There are two crucial questions about the current rise of female indignation: firstly, how deep will the critique go? And second, will the men join in?
Charlotte Church and Sinead O'Connor have the headlines for the moment. Chrissie Wellington and Emma Pooley, the leaders of the charge for a Women's Tour de France, had them just before. But will they realise the unity of their causes, and the depth of the issues that lie behind both? Will the male-dominated media allow them to? Or will this just be another bump in consciousness, for hands to be wrung and some small specifics to be conceded before business goes on as usual?
Both these stories, building on the finest campaigning strategy, have captured the public imagination in part because they feature specific calls to action. Pooley and Wellington built their campaign around the call for a Women's Tour, subsequently publishing a full manifesto for equality - or at least comparability - in the world of professional cycling. Church, in giving the John Peel Lecture at the annual Radio Festival in Salford, has defined her terms and targets, rightly identifying Radio 1's iPlayer launch as a critical moment: "If there are no sanctions put upon music that is written so zealously about genitalia, or uses soft porn in its promotion online, what is to stop artists feeling that making their music and videos more sexy will undoubtedly drive up their online views and subsequently encourage more radio play."
But it is only if we dare to bring the two together that we might start to see the true whole. We might start to see that the phenomenon of sex gangs that has appeared on our collective radar only in the last year is a problem of gender, not race or religion, as Crown Chief Prosecutor Nazir Afzal has repeatedly declared. We might start to link these facts up with the horror of everyday sexual abuse in our society, so rife that in a recent TFL survey, 15% of women - nearly 1 in 6 - said they had experienced some form of inappropriate contact on London's public transport system. We might be able to see, not only that Miley's twerking is not an isolated incident, but that the whole music industry is just one symptom of a far broader, more pervasive cultural sickness - a sickness some of whose symptoms we have treated over the mounting decades since the Suffragettes, but whose causes we have signally failed to eradicate.
The difficulties with addressing the problem at the root are many, and not the least of them is the near-universal, casual sexism that riddles male public conversation. Staying in the world of cycling to find my example, I have no reason to believe Sir Bradley Wiggins, the first British winner of the Tour de France and a widely held sporting hero, to be a deliberate misogynist; but in criticising himself for "descending like a girl" in his abortive attempt to add to his Tour crown another of cycling's great trophies, the Giro d'Italia, there can be no doubt he will have greatly undermined the subsequent efforts of Pooley and co. It would be a major coup if Wiggins put himself full-bore behind the Women's Tour, inscribing his name beside Nazir Afzal's on the list of prominent male feminists. For genuine change to come about, it is a pre-condition not only that we men cease our casual blunders, but that we actively step up and add our voices.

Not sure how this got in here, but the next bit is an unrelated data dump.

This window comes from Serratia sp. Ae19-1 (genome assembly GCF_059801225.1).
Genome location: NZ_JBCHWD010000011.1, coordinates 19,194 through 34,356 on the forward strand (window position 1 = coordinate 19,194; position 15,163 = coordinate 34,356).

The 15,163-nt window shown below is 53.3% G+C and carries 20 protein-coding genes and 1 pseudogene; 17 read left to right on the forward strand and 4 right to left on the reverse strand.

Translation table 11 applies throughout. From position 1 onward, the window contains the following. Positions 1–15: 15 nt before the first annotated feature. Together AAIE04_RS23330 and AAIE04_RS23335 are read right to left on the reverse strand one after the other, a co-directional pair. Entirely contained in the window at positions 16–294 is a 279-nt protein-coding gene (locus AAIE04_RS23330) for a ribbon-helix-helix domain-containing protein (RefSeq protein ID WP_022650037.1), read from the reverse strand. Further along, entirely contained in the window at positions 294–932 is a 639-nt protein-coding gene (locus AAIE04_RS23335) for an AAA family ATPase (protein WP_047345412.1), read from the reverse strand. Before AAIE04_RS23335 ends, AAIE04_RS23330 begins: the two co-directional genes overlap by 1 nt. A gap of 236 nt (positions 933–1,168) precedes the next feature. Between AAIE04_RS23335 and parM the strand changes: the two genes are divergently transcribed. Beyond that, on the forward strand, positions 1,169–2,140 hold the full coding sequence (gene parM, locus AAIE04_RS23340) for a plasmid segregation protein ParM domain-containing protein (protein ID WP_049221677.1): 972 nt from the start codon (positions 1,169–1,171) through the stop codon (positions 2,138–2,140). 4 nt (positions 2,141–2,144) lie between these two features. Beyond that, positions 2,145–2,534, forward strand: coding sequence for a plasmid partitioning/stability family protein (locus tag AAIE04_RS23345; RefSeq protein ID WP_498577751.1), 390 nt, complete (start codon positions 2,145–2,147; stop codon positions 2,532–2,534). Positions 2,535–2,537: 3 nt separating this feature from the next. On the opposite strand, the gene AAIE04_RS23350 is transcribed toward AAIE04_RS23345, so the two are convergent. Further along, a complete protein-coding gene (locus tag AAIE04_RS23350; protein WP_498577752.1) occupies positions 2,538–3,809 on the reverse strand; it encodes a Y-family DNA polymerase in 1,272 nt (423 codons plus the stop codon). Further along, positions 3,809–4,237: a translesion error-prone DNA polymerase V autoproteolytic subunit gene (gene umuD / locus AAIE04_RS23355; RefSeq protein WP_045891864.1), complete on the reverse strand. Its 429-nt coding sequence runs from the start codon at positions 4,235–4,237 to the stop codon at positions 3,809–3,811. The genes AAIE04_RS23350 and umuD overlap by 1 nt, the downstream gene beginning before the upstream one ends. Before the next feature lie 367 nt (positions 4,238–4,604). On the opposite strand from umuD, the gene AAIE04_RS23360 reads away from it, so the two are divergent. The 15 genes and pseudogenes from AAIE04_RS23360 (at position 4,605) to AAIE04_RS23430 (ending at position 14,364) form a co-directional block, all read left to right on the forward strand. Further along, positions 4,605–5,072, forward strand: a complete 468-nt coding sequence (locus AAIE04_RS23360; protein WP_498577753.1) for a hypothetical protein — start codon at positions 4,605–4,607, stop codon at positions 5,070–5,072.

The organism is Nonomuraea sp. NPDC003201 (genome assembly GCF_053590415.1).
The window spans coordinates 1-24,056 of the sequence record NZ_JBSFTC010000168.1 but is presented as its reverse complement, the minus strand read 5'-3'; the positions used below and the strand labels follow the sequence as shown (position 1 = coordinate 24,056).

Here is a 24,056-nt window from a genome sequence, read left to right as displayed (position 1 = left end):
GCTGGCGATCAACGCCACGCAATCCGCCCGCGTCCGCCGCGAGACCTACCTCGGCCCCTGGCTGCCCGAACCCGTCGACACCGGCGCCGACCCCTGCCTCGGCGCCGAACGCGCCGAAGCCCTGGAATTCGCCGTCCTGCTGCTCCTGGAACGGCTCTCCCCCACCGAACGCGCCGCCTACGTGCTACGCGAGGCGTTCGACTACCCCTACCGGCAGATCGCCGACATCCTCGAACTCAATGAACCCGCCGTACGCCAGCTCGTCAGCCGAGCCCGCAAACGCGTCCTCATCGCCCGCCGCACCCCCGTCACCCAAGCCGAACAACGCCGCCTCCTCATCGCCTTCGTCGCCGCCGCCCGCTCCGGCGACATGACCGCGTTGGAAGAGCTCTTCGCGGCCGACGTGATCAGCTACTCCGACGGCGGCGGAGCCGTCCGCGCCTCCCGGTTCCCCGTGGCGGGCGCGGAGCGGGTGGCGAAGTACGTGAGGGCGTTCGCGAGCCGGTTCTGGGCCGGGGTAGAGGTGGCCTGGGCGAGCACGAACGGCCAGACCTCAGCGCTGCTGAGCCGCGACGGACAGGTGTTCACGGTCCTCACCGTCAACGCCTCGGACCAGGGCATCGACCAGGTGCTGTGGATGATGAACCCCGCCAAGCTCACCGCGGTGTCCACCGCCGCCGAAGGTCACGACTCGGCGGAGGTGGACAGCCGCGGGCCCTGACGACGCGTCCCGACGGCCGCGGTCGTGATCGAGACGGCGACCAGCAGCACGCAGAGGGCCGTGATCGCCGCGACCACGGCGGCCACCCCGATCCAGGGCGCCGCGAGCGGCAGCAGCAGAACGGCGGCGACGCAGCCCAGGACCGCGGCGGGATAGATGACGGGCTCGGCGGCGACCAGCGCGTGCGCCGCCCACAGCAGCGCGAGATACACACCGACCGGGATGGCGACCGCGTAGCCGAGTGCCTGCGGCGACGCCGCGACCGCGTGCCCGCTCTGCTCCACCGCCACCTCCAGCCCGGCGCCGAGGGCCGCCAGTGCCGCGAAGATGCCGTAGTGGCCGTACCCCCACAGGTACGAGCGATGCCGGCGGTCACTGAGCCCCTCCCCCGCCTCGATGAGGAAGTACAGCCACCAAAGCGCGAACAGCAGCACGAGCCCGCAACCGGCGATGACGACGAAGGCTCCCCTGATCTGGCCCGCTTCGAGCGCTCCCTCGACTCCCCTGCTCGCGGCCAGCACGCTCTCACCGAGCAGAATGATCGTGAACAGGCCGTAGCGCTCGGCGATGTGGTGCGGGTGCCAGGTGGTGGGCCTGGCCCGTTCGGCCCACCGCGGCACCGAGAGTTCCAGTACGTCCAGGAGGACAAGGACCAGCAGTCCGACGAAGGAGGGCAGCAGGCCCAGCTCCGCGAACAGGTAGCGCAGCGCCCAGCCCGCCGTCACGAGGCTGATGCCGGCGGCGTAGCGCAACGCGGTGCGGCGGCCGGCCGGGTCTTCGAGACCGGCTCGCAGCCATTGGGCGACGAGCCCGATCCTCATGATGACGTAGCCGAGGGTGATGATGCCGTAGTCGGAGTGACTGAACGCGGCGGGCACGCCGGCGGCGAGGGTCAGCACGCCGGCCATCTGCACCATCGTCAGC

Even then, though, we will not be at the root of the issue. To grossly simplify a gross situation, the fundamental we must face into is that when it comes to women, sex sells, and other-than-sex doesn't. And in a culture that abdicates its moral agency to the market, what sells is what we do... and what doesn't, isn't. A senior figure at publisher Conde Nast, the mother organisation for Vogue magazine among others, recently said as much to me: "We can only do what the consumer wants. The consumer wants sexy skinny girls. We provide sexy skinny girls. If we do not provide, they do not buy. If they do not buy, there is no Vogue."
He is, of course, right. And in this light, it is perhaps admirable that Vogue have done even what little they have; though their 2012 ban on models under 16 and ill-defined pledge to use 'healthy' models may seem rather minimal in comparison to the scale of the problem. But the Vogue consumer, whose expected role and primary agency is to buy, and who is surrounded by these images which routinely normalise and objectify her sexuality, is not going to change the game either. So what are we to do?
To my mind, this is where the real conversation needs to begin. We are stuck. As on so many issues, from sexism to climate change to global poverty, business is looking to consumers and government to move, while each of those groups is staring equally expectantly at the other two. And this is the level at which the conversations need to be woven together, so that we can face into the discussion about who we all - women and men - want to be. Are we really satisfied in our hamstrung, restricted role as passive consumers of the society we are given? Or do we want to step up and take a role as active citizens in the construction of something more equitable, more meaningful, and more authentically free?
The momentum that heroic women like Emma Pooley and Charlotte Church are creating has incredible potential. I have signed Pooley's petition to the Tour, and look forward to receiving the inevitable email carrying Church's to Tony Hall and the BBC. But I sincerely hope they do not stop there.
Jon is exploring ideas relating to consumerism and citizenship and invites your comments at the New Citizenship Project.
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